One of the most memorable Thanksgivings for me was serving dinner to the homeless in Hawaii back in the early 1990s. One of the occurrences that made it so memorable is that somebody that was presenting himself as homeless showed up in a full tuxedo. I was only about 11 or 12, not too enlightened back then, and I remember asking an older volunteer, “How is he homeless?” while snickering with some of my friends. I kept thinking rich people wear tuxedos — not the homeless. Then I noticed his tuxedo pants were about four inches too short and I thought maybe he is homeless. But then I noticed he was filled with joy and spreading cheer to everyone. I thought how can one be homeless and be that happy?
After we served dinner we sat down with those who didn’t have an obvious home to go to for Thanksgiving. Being around 12-years-old, I probably didn’t make many conversations with the underprivileged at the table and, at any rate, I kept staring at the man in the tuxedo. Was he just an imposter stepping in for a free Thanksgiving meal? Again, why is he so happy if he really is homeless? Aren’t the homeless supposed to be sullen and withdrawn?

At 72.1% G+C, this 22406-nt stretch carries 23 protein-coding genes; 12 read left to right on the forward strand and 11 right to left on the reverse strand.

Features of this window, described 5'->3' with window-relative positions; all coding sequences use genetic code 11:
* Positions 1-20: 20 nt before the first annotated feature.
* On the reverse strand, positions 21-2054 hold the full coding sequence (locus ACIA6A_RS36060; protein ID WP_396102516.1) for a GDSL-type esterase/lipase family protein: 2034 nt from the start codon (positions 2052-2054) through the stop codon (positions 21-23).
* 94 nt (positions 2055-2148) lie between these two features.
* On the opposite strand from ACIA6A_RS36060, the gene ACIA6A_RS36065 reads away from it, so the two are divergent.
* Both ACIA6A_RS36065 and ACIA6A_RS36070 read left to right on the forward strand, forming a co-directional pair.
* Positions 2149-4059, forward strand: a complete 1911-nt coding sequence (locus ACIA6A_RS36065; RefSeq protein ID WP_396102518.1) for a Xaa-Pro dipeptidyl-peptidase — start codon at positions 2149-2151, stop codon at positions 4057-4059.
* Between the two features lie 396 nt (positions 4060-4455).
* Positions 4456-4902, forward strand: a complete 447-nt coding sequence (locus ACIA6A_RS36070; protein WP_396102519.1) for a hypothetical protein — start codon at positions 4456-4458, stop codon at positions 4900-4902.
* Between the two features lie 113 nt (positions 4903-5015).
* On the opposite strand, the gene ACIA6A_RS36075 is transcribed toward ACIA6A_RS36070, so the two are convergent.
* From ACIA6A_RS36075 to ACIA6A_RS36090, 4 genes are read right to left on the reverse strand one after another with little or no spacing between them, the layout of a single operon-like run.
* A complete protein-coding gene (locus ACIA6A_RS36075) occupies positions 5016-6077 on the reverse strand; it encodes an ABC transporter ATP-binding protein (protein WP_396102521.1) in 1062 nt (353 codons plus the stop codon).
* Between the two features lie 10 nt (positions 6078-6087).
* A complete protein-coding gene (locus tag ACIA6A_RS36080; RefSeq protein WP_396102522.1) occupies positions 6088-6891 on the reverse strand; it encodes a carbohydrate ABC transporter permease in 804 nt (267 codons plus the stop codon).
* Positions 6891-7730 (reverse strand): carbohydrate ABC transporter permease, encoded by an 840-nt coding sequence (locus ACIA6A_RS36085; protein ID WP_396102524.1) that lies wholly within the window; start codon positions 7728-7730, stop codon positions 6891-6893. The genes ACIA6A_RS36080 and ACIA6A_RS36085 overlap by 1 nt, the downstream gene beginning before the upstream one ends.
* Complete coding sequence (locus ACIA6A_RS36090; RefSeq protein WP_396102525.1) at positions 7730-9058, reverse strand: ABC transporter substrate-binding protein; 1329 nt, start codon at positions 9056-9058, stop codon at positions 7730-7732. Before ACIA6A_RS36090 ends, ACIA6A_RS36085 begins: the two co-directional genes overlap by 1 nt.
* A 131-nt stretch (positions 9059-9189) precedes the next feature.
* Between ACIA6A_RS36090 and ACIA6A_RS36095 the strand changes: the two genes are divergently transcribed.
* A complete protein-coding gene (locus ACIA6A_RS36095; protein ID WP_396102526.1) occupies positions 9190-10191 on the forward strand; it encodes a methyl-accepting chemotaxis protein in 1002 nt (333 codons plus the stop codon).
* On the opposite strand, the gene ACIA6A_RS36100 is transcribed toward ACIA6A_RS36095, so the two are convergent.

But it became clear to me that he really was somebody in need. The regulars at the shelter knew him and adored him and his eccentricities. The man stayed in my mind for years. Furthermore, to be homeless in Hawaii doesn’t automatically mean you are mired in poverty or unemployed. Housing there is expensive. But back then I wasn’t thinking about all the possible nuances of why somebody might be struggling.
Occasionally, I’d think if I was without a home I’d go back to Hawaii because of the perfect weather. I even told people over the years that to be homeless in the Aloha State isn’t as bad as other places. They even have tuxedo-clad homeless.
Of course, I missed the point of everything. I was focused on a material aspect of the outfit and not the person or the measure of his joy. I was questioning his true dignity and his value to the community. He deserved and was worthy of a tuxedo if that’s what he chose to wear.
Today, that’s one of the reasons I love the Gospels so much; Christ is continually reaching out to those who are sick or on the margins of society. He sees them for who they are, not just as someone diseased or materially impoverished. Not merely somebody swallowed up by the circumstances of this world.
The whole experience is a reminder that to be thankful and joyous isn’t even ultimately dependent on one’s circumstances. Having lived in some poor parts of the world and our country, I’ve continually observed that many of the most joyous and thankful are those with very little.
Don’t be shamed by those that are more grateful than you but have so much less. If you are or have been like me, let it motivate you to be compassionate and thankful in the trying and difficult circumstances. Carry with you a spirit of gratitude and joy. It may not offer any material benefits, but it will certainly transform your life, and more importantly your soul. It has mine.